On February 16, 2017, the last prosecution witness to testify against former Congolese rebel leader Bosco Ntaganda at the International Criminal Court (ICC) concluded giving evidence. Ntaganda’s trial began in September 2015, and in the 17 months since the opening of the prosecution’s case at the court based in The Hague, prosecutors called 71 individuals to give testimony. Those who testified included victims and witnesses to the alleged crimes, insiders in the militia where Ntaganda was a top commander, and expert witnesses.
In presenting its case, the prosecution also relied on forensic evidence gathered from exhumed bodies, communication logs, various documents, videos, and photographs.
The defense case opened three months after the evidence of the last prosecution witness. So far, one defense … Continue Reading
Since the start of Dominic Ongwen’s trial at the International Criminal Court (ICC) last year, different stakeholders have expressed their opinions on various issues regarding the case. Few of these opinions, however, have come from formerly abducted women and girls, despite the fact that they constitute a unique category of victims based on their experiences during the conflict. This article explores opinions from seven women who say they were abducted as girls between 1992 and 2004. All of the women openly said that Ongwen should be forgiven despite their own experiences as victims of sexual and gender based violence.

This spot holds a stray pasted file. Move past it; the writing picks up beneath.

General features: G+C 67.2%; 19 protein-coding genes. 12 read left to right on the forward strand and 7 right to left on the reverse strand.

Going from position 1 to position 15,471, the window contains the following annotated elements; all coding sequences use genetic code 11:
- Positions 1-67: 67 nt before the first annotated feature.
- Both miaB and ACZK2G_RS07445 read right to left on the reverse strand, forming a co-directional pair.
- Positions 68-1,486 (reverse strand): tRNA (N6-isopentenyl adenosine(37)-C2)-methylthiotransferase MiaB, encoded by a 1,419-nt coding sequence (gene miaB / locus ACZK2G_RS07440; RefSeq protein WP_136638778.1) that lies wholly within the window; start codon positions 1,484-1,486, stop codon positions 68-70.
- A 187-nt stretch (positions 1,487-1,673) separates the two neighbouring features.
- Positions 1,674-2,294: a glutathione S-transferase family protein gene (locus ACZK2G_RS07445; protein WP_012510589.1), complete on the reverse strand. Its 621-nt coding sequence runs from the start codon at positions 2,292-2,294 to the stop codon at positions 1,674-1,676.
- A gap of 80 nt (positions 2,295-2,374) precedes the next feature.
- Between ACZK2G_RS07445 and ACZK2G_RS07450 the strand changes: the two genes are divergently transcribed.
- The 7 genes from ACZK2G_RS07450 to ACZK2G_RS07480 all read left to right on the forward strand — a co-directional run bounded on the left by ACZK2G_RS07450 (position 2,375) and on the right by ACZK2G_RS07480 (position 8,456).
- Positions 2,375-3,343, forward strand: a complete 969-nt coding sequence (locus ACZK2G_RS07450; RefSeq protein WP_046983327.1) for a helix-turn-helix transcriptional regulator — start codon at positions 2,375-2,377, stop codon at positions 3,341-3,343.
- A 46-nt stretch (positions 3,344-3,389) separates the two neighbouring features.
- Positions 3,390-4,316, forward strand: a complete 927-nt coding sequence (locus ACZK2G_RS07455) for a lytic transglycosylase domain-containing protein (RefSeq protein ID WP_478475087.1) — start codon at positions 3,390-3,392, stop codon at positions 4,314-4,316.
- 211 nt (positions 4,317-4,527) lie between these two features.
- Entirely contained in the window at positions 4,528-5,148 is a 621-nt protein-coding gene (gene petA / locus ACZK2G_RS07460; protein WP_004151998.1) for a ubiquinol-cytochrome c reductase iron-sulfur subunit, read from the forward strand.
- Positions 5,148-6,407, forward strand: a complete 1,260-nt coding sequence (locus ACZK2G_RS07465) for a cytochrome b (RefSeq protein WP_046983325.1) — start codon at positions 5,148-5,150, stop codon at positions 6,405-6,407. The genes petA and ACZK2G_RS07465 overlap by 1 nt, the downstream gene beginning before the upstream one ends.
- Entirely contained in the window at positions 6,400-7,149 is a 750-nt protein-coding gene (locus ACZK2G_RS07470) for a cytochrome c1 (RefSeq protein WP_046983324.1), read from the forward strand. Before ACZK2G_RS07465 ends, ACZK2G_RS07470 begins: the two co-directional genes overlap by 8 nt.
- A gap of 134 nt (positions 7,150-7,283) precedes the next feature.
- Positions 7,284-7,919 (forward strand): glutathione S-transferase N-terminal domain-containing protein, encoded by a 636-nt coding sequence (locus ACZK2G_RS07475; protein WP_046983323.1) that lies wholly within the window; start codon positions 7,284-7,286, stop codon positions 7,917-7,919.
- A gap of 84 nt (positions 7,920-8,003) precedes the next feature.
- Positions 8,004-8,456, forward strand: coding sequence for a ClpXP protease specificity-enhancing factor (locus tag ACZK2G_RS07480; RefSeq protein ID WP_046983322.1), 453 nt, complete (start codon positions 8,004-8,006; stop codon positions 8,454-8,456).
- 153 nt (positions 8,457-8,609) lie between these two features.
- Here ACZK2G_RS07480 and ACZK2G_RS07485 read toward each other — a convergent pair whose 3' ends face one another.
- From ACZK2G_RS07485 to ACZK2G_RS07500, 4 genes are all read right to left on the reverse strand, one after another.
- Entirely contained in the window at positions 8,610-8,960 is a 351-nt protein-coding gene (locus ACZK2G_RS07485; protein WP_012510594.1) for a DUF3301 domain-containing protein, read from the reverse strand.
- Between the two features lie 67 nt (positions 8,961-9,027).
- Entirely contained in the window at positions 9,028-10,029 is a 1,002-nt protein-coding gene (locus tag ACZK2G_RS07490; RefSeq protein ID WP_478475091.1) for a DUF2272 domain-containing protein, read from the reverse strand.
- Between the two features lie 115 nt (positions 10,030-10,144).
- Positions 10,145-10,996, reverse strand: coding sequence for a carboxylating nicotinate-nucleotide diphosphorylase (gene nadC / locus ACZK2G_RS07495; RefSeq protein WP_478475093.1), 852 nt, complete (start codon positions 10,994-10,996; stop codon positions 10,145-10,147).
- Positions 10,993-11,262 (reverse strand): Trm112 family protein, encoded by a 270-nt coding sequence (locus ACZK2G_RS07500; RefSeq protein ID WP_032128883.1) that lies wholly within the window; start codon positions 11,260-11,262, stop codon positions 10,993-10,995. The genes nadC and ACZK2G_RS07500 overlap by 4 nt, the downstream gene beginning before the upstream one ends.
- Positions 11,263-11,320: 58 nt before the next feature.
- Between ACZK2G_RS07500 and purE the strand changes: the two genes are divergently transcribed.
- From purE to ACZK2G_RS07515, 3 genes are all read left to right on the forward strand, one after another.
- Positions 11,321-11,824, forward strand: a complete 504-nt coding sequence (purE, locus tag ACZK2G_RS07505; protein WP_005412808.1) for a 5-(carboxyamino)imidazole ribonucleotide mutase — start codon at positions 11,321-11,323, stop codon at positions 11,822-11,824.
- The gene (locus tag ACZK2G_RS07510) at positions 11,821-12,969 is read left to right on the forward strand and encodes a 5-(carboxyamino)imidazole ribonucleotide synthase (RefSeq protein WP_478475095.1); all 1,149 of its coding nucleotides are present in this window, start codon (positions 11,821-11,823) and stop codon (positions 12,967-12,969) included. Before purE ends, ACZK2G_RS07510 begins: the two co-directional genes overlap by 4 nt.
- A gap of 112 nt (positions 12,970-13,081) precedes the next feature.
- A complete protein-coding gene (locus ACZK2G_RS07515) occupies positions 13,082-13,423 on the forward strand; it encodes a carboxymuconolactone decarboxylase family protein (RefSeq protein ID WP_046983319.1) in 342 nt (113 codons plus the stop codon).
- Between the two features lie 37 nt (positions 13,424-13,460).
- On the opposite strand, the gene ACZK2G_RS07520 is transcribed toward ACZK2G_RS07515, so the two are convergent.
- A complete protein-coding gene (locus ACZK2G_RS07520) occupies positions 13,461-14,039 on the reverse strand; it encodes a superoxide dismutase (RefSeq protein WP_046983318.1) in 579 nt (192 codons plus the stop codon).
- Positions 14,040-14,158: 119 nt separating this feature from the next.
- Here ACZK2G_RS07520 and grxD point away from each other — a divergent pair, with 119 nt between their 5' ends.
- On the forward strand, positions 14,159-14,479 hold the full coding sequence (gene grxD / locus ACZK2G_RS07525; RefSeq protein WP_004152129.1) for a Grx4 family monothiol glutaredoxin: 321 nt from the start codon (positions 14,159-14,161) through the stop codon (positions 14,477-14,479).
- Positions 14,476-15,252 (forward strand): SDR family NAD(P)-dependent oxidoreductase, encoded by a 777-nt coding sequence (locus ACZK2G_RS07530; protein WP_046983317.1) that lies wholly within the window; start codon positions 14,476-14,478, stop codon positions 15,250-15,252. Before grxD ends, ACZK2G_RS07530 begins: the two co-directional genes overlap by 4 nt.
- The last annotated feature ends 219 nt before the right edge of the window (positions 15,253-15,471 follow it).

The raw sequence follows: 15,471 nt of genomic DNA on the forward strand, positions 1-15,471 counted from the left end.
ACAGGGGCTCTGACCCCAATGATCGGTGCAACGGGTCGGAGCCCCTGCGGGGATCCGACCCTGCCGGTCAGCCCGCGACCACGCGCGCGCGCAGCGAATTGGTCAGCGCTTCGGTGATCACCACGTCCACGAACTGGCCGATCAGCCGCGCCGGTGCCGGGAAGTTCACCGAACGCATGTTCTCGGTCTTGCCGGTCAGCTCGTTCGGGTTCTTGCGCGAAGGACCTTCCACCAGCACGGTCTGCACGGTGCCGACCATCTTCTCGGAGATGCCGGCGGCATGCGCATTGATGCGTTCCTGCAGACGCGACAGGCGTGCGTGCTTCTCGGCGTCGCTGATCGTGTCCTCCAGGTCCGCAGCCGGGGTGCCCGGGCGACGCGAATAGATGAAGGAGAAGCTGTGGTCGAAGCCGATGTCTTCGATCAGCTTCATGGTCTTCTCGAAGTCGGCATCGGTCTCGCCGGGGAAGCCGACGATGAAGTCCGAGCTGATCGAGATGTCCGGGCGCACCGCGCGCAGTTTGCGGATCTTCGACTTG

The Lord’s Resistance Army (LRA) is believed to have abducted over 30,000 children (under 18) from 1988 to 2004, including girls, who … Continue Reading
A defense lawyer took a prosecution witness to task for the discrepancy between his testimony about when he escaped the Lord’s Resistance Army (LRA) and the date of an amnesty certificate the Ugandan government issued to him.
In his questioning on Tuesday, Thomas Obhof said that elements of Witness P-252’s earlier testimony were consistent with the date on his amnesty certificate, rather than when the witness said he left the LRA. That testimony included the witness seeing a son of Dominic Ongwen, and testifying that he ate mangoes the day he escaped from the LRA.
Ongwen, a former LRA commander, is on trial for his alleged role in attacks that took place between 2003 and 2004 on four camps for people displaced … Continue Reading
A former fighter of the Lord’s Resistance Army (LRA) said he escaped the group because life with the LRA was too difficult, even though he knew he risked being killed if he was caught.
Witness P-252 told the International Criminal Court on Monday that the one year and nine months he spent with the LRA was wasted. The witness testified on Friday that the LRA abducted him during an April 2004 attack on the Odek camp for people displaced by the conflict in northern Uganda.
The testimony is part of the trial of Dominic Ongwen, a former LRA commander who has been charged for his alleged role in attacks on the Odek, Abok, Lukodi, and Pajule IDP camps in northern Uganda. These … Continue Reading
A former member of the Lord’s Resistance Army (LRA) told the International Criminal Court (ICC) he and other abductees from the Odek camp for internally displaced people were each caned up to 100 times because another abductee escaped.
Witness P-252 told the court on Friday they were lucky because the LRA fighters who captured them during an attack on Odek in 2004 told them that if they caught the abductee who had escaped they would all be killed. The witness said the LRA fighters searched for the other abductee but did not find him.
The witness was testifying in the trial of a former LRA commander Dominic Ongwen, who has been charged for his alleged role in the attack on Odek and … Continue Reading